A candid look at regional politics, stability, personal safety, health requirements, safety precautions

Lets face it……

“The Dark Continent”, Africa is viewed by the uninformed as a confusing conglomeration of countries variously independent and interdependent; at times in the middle of a coup, at war or about to embark on hostilities; politically questionable and largely unstable; ruled by despots, warlords, tyrants, puppets, paper generals and self-styled revolutionaries. A terrorist breeding ground. Disrespectful of journalists and foreign nationals, unplayable, dangerous to visit etc., etc.


Depending on your intimate knowledge of Africa, and point of view, there is some truth in the above. The reality of visiting the region is different. The reality is that the countries we fly around on safari are as far from this mess as Chigaco is from Jamaica: And about as closely related. The chances of us being compromised by a political “situation” are remote and should not be considered a factor in making a decision to visit our region. This is our take on the matter as aviators, foreign nationals, residents, citizens, taxpayers and folk living in one of the most bio-diverse, beautiful and unspoilt ecological regions in the world.

South Africa, as the wealthiest nation in Africa is host country and staging ground for our Flying Safaris. The routes we fly track through South Africa and its neighbouring independent and sovereign countries.

South Africa is a democracy under the rule of Roman Dutch and English law. Lingua Franca is English. In 1994 the country transitioned from a predominantly “white” government to that of the current ruling party, the ANC, led by the internationally recognised and respected leader Nelson Mandela. Peaceful transition followed by stability are hallmarks of a civilised, educated and progressive population. Past and current political leadership is entrenched, respected and aligned and supports the foreign and domestic policies of the USA and the western world. The region has a watertight constitution, human rights is entrenched and a strong stance against terrorism; sophisticated law enforcement with good networks and intelligence services supports this.

The USA travel watch has never issued advisories against visiting the region, with the exception of Zimbabwe which as of 2010 and it's adoption of the US dollar as official currency has made a remarkable turnaround, once again offering its friendly people, tourism opportunities, wildlife showcase and great flying conditions as calling cards that can hardly be ignored.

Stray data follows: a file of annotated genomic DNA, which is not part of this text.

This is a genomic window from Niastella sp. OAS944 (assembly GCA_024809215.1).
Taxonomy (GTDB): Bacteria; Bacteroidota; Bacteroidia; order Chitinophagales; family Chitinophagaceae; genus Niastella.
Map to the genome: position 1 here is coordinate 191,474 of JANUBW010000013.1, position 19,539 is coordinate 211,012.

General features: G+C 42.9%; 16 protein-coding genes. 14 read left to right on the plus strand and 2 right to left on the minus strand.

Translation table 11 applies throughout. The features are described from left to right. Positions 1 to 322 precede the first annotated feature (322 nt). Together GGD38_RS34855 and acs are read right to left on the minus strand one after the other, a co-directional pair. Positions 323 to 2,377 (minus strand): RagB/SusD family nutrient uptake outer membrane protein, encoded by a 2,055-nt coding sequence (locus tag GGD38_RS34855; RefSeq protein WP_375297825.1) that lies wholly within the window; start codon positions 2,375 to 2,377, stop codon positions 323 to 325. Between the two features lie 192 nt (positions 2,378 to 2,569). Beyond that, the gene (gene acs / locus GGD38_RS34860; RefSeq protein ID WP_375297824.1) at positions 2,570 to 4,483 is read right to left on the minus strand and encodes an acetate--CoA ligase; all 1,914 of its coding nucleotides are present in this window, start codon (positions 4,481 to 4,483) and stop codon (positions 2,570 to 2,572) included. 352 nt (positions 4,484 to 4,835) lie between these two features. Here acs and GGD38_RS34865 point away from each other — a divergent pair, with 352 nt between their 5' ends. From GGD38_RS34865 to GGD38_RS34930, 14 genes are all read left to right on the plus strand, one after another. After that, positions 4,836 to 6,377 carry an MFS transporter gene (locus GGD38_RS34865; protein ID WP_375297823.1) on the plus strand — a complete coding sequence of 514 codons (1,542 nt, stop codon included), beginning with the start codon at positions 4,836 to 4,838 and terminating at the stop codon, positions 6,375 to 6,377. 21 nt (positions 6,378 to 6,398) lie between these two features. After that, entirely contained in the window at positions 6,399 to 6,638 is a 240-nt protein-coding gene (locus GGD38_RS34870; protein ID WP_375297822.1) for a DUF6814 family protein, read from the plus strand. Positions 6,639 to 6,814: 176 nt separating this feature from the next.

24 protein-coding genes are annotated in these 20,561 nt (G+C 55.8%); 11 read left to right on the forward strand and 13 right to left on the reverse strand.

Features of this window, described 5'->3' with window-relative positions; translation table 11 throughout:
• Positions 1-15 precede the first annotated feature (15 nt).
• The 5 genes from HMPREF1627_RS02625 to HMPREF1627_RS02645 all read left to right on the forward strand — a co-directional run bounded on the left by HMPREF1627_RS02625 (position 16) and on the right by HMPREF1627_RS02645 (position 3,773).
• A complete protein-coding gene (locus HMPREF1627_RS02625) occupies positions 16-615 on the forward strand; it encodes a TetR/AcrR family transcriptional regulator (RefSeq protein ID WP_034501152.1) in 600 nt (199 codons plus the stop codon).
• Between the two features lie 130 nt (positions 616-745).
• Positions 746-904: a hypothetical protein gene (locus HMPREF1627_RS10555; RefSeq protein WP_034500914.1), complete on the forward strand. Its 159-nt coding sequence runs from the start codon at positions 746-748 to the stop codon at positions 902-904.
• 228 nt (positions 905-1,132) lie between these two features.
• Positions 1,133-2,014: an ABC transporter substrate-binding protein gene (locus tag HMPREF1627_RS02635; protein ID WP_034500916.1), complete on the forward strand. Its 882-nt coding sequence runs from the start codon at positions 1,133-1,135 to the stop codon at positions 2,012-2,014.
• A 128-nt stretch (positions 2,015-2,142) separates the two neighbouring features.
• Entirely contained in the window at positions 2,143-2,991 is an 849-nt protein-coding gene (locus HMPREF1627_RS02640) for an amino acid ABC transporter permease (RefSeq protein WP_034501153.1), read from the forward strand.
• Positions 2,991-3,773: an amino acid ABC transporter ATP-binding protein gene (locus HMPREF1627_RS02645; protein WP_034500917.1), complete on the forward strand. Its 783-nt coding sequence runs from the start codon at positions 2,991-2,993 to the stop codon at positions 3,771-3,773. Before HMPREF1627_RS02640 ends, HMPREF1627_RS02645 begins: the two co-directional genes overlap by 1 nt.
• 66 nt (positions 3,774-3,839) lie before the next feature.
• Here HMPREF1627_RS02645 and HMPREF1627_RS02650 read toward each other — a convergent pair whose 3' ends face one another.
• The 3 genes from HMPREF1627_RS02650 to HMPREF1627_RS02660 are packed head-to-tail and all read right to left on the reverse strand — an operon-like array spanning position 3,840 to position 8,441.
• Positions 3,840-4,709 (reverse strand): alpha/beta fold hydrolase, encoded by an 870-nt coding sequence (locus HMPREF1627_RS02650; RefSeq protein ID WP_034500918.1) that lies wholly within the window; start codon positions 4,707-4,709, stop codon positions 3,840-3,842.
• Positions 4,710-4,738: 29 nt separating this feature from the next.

South Africa, more specifically Johannesburg, has been referred to as the “crime capital” of the world. If this is quantified in the number of incidents, such a statement may have been true in one moment of time, depending on who was counting. The fact is there is plenty of petty crime in the largely poorer urban black population. Violent crime is decreasing in the region with increased law enforcement and disincentives. Central city areas the world over are to be avoided at certain times – no different in Karachi, LA or Johannesburg.

Safety precautions

Living in Africa one tends to be aware and vigilant. If only to avoid the purse snatcher or an urchin whipping the dark glasses off your head at a traffic light. This is about as close as you will get to being compromised, if at all.

Clearly there is no set rule and with the best intentions, any area can become hazardous; like the 11Sep WTC horror the chances are there, albeit remote. We are highly aware of the concerns of visitors to the region. Therefore, with all our tours, we are continually plugged in to the local situations. Any feedback that remotely generates concern we use to avoid an area or move out - being aviators we are ultimately mobile and remain distant from such concerns. Such ground-based localised issues do not impact on flying; there are no military aircraft, ordnance or activities that could compromise flight. We always ensure that each aircraft carries at least an hours more fuel than needed for the leg - meaning an easy divert should we deem this necessary - and our safety limits are based on weather and other safety factors - not local politics!1

We do not advocate walking the downtown areas of any cities, day or night. Co-incidentally, none of our tours leave much time for wandering around. Day tours expose us to the areas but this is organised group activity - totally secure. Pavement life has never been so real and contrary to belief, stepping out to talk to the locals, you will find everyone friendly and helpful.


Many parts of Africa are from time to time, considered hazardous from Yellow Fever, Bilharzia, Malaria and other tropical diseases. In the past decade, only Malaria remains an active problem in the areas we travel to and no inoculations are required at the time of writing this, for any diseases. Malaria itself takes on various forms; the strains continue mutating, requiring different prophylactics on an ongoing basis. Our best advice is to consult your doctor prior to visiting and then our local clinics here will give the latest advice on this. Generally speaking, the malaria mosquito is more prevalent in metropolitan areas that are in low-lying tropical regions - virtually none of our tours travel through this type of area.

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